Out of the Furnace
Early in "Out of the Furnace," Scott Cooper's riveting melodrama of fraternal love and revenge, there's a shot of Ted Kennedy nominating Barack Obama for President in the summer of 2008. The moment is an aside - there are no other political references made in the film, but it acts as a marker: there are dark economic days just around the corner.
Not that Braddock, Pennsylvania, the working class town where the film takes place, is in a boom even then. Far from it: the film solemnly pans over homes in need of repair and long-empty factories. The jobs that once sustained this community have long moved overseas and its decline gives the film a melancholic patina. Obama may have talked of hope, but there's little of that here.
What proves most refreshing about Cooper’s film, which he wrote with Brad Ingelsby, is that it is not a polemic on the economic downturn; rather the story of how two brothers struggle to find their way in this world where options are few. One, Russell Baze (Christian Bale), holds his own with a factory job and a girlfriend Lena (Zoë Saldana); Rodney Baze, his younger brother (Casey Affleck), though, is in a free-fall. After four tours of duty in Iraq, he’s finding it difficult, impossible, even, to re-adjust to civilian life. In debt with a local gambler, he becomes a street fighter in illegal matches that take place in abandoned factories and garages.
In the fast-moving story, Russell is sent to jail after a vehicular homicide conviction (he was driving under the influence). Once released, he attempts to salvage Rodney, who expresses his anger in a telling speech of the lingering effects his Iraq experience has had on him. He seeks out one more fight, to be arranged with a dangerously violent crime family from New Jersey, claiming it will set him free; and he implores his connection - a local crime pin, John Petty (the lean, beaten Willem Dafoe) to make the arrangements.
It may not be the smartest move. That New Jersey clan is led by Harlan DeGroat (an impressive Woody Harrelson), who, in the film’s opening moments, has shown his nasty side by beating his movie date at a drive-in for what he perceives as a slight. DeGroat is a methed-out sociopath and Harrelson makes him a fiercely real presence: the villain out of an old-fashioned western, which the film resembles. When Rodney disappears after the fight arranged by DeGroat, Russell seeks revenge.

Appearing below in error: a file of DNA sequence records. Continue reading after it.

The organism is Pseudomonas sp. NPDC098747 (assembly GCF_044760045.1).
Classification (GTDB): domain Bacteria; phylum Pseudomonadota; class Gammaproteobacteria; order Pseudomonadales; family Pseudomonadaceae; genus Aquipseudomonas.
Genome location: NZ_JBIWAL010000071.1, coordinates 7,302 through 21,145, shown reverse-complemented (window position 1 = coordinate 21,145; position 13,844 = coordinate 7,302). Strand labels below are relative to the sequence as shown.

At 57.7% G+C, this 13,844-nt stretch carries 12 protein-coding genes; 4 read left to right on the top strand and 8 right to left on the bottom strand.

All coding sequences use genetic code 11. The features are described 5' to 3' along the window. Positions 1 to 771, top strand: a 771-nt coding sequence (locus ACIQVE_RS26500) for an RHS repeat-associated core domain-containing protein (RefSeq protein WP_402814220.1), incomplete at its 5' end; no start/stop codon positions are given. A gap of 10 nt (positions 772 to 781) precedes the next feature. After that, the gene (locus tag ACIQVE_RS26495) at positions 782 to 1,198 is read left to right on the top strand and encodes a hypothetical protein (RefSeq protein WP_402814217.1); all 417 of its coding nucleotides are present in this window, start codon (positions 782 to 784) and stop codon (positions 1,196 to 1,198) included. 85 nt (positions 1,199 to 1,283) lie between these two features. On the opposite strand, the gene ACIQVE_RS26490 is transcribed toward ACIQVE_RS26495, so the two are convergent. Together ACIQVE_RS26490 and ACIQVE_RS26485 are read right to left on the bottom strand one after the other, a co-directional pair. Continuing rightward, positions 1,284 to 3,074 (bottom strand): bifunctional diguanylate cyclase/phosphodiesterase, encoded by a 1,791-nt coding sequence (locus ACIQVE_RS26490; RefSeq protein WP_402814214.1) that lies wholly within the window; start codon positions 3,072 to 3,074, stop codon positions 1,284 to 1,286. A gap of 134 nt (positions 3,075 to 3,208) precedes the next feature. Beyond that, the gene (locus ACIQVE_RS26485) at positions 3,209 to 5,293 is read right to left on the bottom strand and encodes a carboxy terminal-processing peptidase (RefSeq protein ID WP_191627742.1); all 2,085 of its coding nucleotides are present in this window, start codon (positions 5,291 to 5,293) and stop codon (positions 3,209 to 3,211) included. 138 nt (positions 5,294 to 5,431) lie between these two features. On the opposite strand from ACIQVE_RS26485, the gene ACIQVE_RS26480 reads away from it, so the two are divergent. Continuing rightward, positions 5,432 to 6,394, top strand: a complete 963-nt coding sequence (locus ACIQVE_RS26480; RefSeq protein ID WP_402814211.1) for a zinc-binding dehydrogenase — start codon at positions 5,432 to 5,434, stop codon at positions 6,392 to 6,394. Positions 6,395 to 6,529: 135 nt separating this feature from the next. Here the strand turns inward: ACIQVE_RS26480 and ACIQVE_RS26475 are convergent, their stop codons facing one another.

By framing the story through this familiar movie trope, Cooper gives it gritty energy and integrity. He’s abetted by the film’s production design (by Thérèse DePrez, with costumes by Kurt & Bart) and cinematography (Masanobu Takayanagi), which enhance the sense of decay and hopelessness at every turn. There are a few missteps: Bale’s relationship with Salanda and her subsequent relationship with a local cop, played by Forest Whitaker, are sketchily handled at best, and the laconic presence of Sam Shepard, as the brothers’ uncle, brings little to the story. The scene where he and Bale go deer hunting is an obvious nod to another movie set in the Pennsylvania mill country - "The Deer Hunter" - that doesn’t resonate quite as strongly as it should.
What makes "Out of the Furnace" such an effective melodrama are the three central performances. Bale’s intensity is hypnotic to watch; with little dialogue, he makes Russell a vital, forceful presence. He also brings a surprising tenderness to a man who seems fated to set things right in the film’s dark, moral universe. Affleck swaggers like an arrogant teenager, but brings to the surface the pain that drives his self-destructive ways. Harrelson turns out to be the film’s driving force - an insidious force-of-nature. When he shoots himself up with his home-brewed meth, he nearly explodes with intensity. Cooper, who showed he’s a strong director of actors with Jeff Bridges in "Crazy Heart," gets under the skin of each of these actors and elicits rich performances from them. And "Out of the Furnace" surprises because it doesn’t pretend to be anything more than a crime story told with driving force.